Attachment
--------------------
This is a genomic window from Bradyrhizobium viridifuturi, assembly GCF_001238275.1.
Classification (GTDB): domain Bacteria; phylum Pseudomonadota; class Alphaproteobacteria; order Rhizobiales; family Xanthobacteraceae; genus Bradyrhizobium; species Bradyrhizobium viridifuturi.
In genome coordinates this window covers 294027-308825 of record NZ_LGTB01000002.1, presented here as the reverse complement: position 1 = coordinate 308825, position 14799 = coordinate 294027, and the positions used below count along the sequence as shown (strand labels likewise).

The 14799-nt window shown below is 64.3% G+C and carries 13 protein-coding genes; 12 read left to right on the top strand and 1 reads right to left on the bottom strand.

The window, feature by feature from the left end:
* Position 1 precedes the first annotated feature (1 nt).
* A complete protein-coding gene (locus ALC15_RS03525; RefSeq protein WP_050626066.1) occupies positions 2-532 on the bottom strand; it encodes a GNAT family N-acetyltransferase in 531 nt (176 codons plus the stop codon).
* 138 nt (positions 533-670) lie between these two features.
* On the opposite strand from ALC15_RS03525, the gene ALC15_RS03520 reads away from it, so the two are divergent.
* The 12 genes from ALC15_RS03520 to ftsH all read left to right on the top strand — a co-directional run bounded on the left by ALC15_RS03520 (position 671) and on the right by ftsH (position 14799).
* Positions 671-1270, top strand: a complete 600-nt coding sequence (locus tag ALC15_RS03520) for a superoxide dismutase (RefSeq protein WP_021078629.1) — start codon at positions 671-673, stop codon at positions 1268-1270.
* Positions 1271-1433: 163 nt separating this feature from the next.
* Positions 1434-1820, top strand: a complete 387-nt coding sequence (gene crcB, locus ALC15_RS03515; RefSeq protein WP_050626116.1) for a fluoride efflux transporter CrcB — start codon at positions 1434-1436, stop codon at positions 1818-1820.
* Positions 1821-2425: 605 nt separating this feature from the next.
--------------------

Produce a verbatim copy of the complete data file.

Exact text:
This is a genomic window from Bradyrhizobium viridifuturi, assembly GCF_001238275.1.
Classification (GTDB): domain Bacteria; phylum Pseudomonadota; class Alphaproteobacteria; order Rhizobiales; family Xanthobacteraceae; genus Bradyrhizobium; species Bradyrhizobium viridifuturi.
In genome coordinates this window covers 294027-308825 of record NZ_LGTB01000002.1, presented here as the reverse complement: position 1 = coordinate 308825, position 14799 = coordinate 294027, and the positions used below count along the sequence as shown (strand labels likewise).

The 14799-nt window shown below is 64.3% G+C and carries 13 protein-coding genes; 12 read left to right on the top strand and 1 reads right to left on the bottom strand.

The window, feature by feature from the left end:
* Position 1 precedes the first annotated feature (1 nt).
* A complete protein-coding gene (locus ALC15_RS03525; RefSeq protein WP_050626066.1) occupies positions 2-532 on the bottom strand; it encodes a GNAT family N-acetyltransferase in 531 nt (176 codons plus the stop codon).
* 138 nt (positions 533-670) lie between these two features.
* On the opposite strand from ALC15_RS03525, the gene ALC15_RS03520 reads away from it, so the two are divergent.
* The 12 genes from ALC15_RS03520 to ftsH all read left to right on the top strand — a co-directional run bounded on the left by ALC15_RS03520 (position 671) and on the right by ftsH (position 14799).
* Positions 671-1270, top strand: a complete 600-nt coding sequence (locus tag ALC15_RS03520) for a superoxide dismutase (RefSeq protein WP_021078629.1) — start codon at positions 671-673, stop codon at positions 1268-1270.
* Positions 1271-1433: 163 nt separating this feature from the next.
* Positions 1434-1820, top strand: a complete 387-nt coding sequence (gene crcB, locus ALC15_RS03515; RefSeq protein WP_050626116.1) for a fluoride efflux transporter CrcB — start codon at positions 1434-1436, stop codon at positions 1818-1820.
* Positions 1821-2425: 605 nt separating this feature from the next.